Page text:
In Egypt the people are openly in revolt and while the movement is a nationalist reaction to foreign dominalion the Egyptian workers are ou the road to lean:int, that only economic freedom offers a solution to their sufferings. The rule of the conquerors in Egypt has met with continual opposition since. its inception and this opposition has tlamcd in rebellion when opportunity sccmcd nrnruhlc. but coming now it is symlmlicnl of the gcucml condition throughout the world.
Throughout Spain, for the second time within the present month, martial law has been proclaimed by the government in its frantic efforts to crush the insurgent workers and drive them back to the slave pens of industry. Continual clashes between the workers and the police, who are often augmented by troops, are reported and the determination of the working masses is evidenced by the fact that each defeat at the hands of the government forces is a call to further action.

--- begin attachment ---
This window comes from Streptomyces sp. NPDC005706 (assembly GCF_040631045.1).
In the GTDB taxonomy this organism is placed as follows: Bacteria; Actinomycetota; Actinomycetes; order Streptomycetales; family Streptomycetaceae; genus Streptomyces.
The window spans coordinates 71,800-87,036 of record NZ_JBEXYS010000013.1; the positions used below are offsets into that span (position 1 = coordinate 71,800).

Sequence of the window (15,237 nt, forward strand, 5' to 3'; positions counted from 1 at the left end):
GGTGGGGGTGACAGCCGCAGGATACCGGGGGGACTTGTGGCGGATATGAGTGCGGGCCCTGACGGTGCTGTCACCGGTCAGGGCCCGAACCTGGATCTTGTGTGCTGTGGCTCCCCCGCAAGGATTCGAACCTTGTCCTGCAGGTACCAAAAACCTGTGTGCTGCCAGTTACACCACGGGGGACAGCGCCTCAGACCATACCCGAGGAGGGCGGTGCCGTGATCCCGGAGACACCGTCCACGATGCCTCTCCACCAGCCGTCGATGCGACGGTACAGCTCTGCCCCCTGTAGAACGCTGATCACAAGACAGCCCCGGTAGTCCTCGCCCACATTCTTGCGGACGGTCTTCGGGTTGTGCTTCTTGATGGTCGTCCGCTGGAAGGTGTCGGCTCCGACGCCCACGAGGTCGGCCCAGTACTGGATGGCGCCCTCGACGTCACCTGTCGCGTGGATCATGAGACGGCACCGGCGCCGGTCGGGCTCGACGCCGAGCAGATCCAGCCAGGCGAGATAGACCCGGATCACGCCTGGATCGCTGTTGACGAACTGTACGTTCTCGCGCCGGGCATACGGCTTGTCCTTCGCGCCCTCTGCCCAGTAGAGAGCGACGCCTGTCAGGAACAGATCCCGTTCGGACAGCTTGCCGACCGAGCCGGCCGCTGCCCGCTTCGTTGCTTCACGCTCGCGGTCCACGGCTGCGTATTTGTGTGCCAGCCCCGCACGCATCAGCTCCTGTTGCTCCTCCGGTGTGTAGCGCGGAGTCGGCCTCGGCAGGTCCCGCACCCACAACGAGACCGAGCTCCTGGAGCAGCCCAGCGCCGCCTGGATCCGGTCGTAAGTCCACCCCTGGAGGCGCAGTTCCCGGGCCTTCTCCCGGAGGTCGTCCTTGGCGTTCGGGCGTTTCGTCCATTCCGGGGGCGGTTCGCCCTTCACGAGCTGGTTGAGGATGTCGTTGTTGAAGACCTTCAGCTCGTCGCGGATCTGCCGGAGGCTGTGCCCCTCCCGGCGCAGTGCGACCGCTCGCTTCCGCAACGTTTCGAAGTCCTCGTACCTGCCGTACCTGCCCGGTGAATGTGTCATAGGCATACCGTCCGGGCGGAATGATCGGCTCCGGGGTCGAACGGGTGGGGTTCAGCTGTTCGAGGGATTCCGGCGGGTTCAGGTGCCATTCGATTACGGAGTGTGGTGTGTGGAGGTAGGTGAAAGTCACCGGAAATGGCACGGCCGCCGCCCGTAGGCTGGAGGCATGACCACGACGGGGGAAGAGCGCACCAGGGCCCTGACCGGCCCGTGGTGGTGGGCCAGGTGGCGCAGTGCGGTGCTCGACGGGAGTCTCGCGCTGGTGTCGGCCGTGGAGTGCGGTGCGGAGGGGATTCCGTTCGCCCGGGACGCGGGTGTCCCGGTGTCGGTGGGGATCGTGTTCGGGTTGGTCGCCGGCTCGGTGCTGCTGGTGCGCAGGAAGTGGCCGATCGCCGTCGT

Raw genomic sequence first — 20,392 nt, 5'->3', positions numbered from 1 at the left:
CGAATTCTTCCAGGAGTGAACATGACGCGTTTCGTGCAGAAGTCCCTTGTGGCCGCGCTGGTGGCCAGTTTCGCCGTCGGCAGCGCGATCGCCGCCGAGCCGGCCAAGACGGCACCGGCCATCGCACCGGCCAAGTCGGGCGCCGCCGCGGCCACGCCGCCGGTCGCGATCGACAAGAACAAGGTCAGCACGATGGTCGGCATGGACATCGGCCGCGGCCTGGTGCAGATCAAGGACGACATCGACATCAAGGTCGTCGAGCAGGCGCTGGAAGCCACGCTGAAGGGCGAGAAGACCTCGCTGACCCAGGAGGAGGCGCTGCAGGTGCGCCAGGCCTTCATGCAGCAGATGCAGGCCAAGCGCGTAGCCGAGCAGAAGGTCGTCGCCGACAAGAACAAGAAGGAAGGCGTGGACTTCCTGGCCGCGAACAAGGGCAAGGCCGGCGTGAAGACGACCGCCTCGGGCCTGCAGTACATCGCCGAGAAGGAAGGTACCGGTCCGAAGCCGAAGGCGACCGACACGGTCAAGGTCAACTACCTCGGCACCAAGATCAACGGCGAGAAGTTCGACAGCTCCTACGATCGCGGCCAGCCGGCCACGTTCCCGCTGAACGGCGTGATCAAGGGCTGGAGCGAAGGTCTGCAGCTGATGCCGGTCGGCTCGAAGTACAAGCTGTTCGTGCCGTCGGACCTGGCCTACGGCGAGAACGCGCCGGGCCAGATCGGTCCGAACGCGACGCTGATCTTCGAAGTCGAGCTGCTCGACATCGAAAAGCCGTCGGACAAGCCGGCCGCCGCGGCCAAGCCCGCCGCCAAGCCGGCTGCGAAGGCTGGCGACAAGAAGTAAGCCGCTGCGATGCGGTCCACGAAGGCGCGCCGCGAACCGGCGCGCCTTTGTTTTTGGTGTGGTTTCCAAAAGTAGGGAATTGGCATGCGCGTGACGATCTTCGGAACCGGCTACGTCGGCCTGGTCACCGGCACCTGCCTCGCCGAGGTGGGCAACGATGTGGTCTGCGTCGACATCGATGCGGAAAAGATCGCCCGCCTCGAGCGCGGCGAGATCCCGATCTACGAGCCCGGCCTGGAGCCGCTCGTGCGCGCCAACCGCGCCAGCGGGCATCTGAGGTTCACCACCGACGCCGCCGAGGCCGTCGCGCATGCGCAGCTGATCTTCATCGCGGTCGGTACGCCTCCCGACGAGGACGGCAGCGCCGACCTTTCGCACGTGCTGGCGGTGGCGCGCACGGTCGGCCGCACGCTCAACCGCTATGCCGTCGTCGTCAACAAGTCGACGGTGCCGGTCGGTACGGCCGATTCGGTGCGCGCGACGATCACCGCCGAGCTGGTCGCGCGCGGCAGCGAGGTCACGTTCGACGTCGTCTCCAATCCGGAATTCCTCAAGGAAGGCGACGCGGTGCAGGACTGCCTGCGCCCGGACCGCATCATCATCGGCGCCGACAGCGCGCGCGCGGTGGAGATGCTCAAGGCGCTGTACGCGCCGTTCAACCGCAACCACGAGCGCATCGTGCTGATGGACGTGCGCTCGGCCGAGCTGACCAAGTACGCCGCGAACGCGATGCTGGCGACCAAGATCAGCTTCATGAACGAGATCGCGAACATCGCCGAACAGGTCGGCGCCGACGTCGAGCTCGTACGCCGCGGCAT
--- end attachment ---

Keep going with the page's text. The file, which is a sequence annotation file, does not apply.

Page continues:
Industrial unrest is raising its head in war swept Serbia. Finding the burden of victory unbeatable, the Serbian workers are seething with revolt. Lines of transportation are completely tied up save where military mobilization, for the moment, forces the workers to submit, unemployment is spreading over the country and the rumblings of the sympathetic strike by those at work, as a protest against the conditions of their brothers, are daily becoming louder and more distinct.
Within the countries of the Great Powers, themselves, the workers are massing for the assault on the citadel of Capitalism. Strike follows strike in quick succession, each defeat adding to the anger of the.
workers and each victory whetting their appetite for further triumphs. Cabinets and the ministries totter before the stirring of the masses. In England, through the agency of the reactionary leaders and the eleventh hour concessions of the government, a great strike of the three dominant labor organizations of the country has been narrowly averted, only to break out afresh in the form of a revolt against the leaders for their compromises. Dissatisfaction in the army grows as the delay in demobilization lengthens, while the discharged soldiers are disaffected at the growth of unemployment.